Left Behind: Why Marxists Need Anarchists, and Vice Versa (A Book Review of Andrew Cornell's 'Unruly Equality: US Anarchism in the Twentieth Century') | Malcolm Harris
Book Review | January 11th, 2016
In an 1875 letter to German socialist politician August Bebel, Friedrich Engels complained - on behalf of himself and Karl Marx - about being teased by anarchists. Bebel's Social Democratic Workers' Party was merging with the General German Workers' Association, the latter of which advocated a parliamentary road to socialism rather than a revolutionary one. When the unified party forwarded their draft platform, Engels and Marx were embarrassed. They wanted to be clear about their theoretical position in this especially high-stakes situation. Germany was integral to international communist strategy, and if a unified front got off on the wrong foot it could have had catastrophic consequences for the movement. "Remember that abroad we [he and Marx] are held responsible for any and every statement and action of the German Social-Democratic Workers' Party," Engels writes to Bebel. "The people's state has been flung in our teeth ad nauseam by the anarchists."
Palestinian Anarchists in Conversation: Recalibrating Anarchism in a Colonized Country | Joshua Stephens
Commentary | December 7th, 2015
"I'm honestly still trying to kick the nationalist habit," jokes activist Ahmad Nimer, as we talk outside a Ramallah cafe. Our topic of conversation seems an unlikely one: living as an anarchist in Palestine. "In a colonized country, it's quite difficult to convince people of non-authoritarian, non-state solutions. You encounter, pretty much, a strictly anticolonial - often narrowly nationalist - mentality," laments Nimer. Indeed, anarchists in Palestine currently have a visibility problem. Despite high-profile international and Israeli anarchist activity, there doesn't seem to be a matching awareness of anarchism among many Palestinians themselves.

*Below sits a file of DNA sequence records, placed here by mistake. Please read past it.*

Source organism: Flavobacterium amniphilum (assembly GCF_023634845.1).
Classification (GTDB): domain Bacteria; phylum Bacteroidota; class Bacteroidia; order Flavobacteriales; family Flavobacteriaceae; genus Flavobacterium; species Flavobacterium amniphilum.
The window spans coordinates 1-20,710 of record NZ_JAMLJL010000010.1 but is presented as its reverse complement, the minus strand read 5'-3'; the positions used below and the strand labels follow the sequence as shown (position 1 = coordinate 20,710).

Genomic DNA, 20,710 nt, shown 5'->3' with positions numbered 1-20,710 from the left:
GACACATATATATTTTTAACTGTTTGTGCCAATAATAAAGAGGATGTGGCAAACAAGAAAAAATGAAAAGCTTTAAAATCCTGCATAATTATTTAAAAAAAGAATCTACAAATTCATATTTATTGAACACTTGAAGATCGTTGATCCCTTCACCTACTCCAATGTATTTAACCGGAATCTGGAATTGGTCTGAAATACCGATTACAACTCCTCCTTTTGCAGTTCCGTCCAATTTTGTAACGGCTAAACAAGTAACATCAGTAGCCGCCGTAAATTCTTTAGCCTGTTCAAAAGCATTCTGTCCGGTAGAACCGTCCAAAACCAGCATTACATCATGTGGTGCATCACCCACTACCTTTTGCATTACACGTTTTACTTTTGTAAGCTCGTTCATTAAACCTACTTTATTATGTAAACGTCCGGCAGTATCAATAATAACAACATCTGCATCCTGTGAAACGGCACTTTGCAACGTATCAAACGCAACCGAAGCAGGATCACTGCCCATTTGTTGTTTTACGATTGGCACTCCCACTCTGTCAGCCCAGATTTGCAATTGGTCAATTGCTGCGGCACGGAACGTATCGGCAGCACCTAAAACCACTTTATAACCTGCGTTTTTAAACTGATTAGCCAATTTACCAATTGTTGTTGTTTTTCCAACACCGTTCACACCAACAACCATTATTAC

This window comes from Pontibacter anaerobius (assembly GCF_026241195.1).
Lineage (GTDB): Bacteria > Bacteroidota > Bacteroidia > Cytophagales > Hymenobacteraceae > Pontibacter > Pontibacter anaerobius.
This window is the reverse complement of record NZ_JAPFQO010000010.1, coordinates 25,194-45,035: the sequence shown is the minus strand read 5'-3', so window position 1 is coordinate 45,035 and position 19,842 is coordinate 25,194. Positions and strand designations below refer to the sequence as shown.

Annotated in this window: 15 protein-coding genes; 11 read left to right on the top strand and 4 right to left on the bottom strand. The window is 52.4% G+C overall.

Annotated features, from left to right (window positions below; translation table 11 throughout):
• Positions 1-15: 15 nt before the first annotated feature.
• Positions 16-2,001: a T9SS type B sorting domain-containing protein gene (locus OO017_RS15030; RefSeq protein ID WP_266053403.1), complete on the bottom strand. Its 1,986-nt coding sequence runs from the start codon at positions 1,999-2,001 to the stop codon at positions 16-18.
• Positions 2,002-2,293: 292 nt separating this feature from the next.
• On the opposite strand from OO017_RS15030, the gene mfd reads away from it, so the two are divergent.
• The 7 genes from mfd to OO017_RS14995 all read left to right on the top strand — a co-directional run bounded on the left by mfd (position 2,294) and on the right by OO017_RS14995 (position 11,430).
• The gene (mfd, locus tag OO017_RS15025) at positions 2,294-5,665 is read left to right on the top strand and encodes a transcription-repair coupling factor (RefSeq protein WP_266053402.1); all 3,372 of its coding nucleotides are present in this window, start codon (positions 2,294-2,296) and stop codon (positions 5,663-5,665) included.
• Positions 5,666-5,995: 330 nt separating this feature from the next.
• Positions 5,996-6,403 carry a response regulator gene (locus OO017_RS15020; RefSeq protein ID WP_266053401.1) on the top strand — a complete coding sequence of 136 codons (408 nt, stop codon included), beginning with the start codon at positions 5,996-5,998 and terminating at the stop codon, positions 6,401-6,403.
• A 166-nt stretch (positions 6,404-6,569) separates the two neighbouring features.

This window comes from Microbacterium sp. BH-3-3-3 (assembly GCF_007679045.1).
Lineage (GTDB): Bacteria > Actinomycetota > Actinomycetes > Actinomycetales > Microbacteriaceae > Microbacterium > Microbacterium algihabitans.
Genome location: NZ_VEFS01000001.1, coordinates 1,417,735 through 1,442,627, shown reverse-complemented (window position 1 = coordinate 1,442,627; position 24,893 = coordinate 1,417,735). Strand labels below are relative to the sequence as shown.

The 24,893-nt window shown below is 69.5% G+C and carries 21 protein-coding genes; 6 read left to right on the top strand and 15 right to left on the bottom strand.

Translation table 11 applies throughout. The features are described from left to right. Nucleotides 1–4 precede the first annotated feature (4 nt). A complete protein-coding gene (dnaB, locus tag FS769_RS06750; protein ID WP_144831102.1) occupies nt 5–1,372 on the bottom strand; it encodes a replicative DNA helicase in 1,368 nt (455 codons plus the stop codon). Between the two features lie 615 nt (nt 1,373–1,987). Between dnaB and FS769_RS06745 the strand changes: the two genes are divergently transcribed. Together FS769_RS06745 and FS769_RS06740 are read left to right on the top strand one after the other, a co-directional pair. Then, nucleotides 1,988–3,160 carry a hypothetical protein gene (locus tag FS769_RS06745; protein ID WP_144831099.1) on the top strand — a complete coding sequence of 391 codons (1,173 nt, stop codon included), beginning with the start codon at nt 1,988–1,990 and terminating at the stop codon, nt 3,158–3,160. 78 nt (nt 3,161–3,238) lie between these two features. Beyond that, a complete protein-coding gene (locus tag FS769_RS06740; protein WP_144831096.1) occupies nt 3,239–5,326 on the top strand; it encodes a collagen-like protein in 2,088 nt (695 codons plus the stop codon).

Migration and the Far Right: An Interview with German Antifascists on Heidenau
Interview | November 24th, 2015
On Friday 21st and Saturday 22nd of August, Germany was shocked to once again witness scenes of large scale rioting against a refugee centre within its borders. The grainy images shot in Heidenau, a small town near to Dresden in the eastern state of Saxony, would seem distressingly familiar for many Germans - echoing a spate of attacks which followed re-unification in 1990. Outbursts of organized racism were thought to be yet another difficult chapter in Germany's history, but now firmly in the past. Yet the attack in Heidenau was not an anomaly, an echo of history, in a Germany keen to present itself as tolerant and forward thinking, but rather the latest, and most prominent moment in a series of nationalist and racist actions which has been intensifying in recent years.
Masking Oppression as Free Speech: An Anarchist Take | Tariq Khan
Commentary | November 10th, 2015
Out of necessity as much as out of conviction, anarchists in the United States have long been champions of the right to freely express uncomfortable and controversial ideas. At the same time, while championing the right to express unconventional ideas, anarchists have not allowed a liberal notion of free speech as an excuse to sit idly by while fascists spew hate speech. The Spanish anarchist Buenaventura Durruti - who died while serving in an anti-fascist militia in the 1930s - famously said, "Fascism is not to be debated, it is to be destroyed." This reflects a sensibility that not all ideas are merely "points of view" that deserve respect or space. There is a difference between speech that is "offensive" and speech that is "oppressive." For example, during the Jim Crow era in US history; newspaper articles, songs, books, plays, political cartoons, and speeches that characterized Black men as hypersexual and violent beasts were far more than merely offensive. Such expressions reinforced and perpetuated a violent white supremacist system, justifying and fueling legal oppression such as Jim Crow laws and extralegal oppression such as lynching.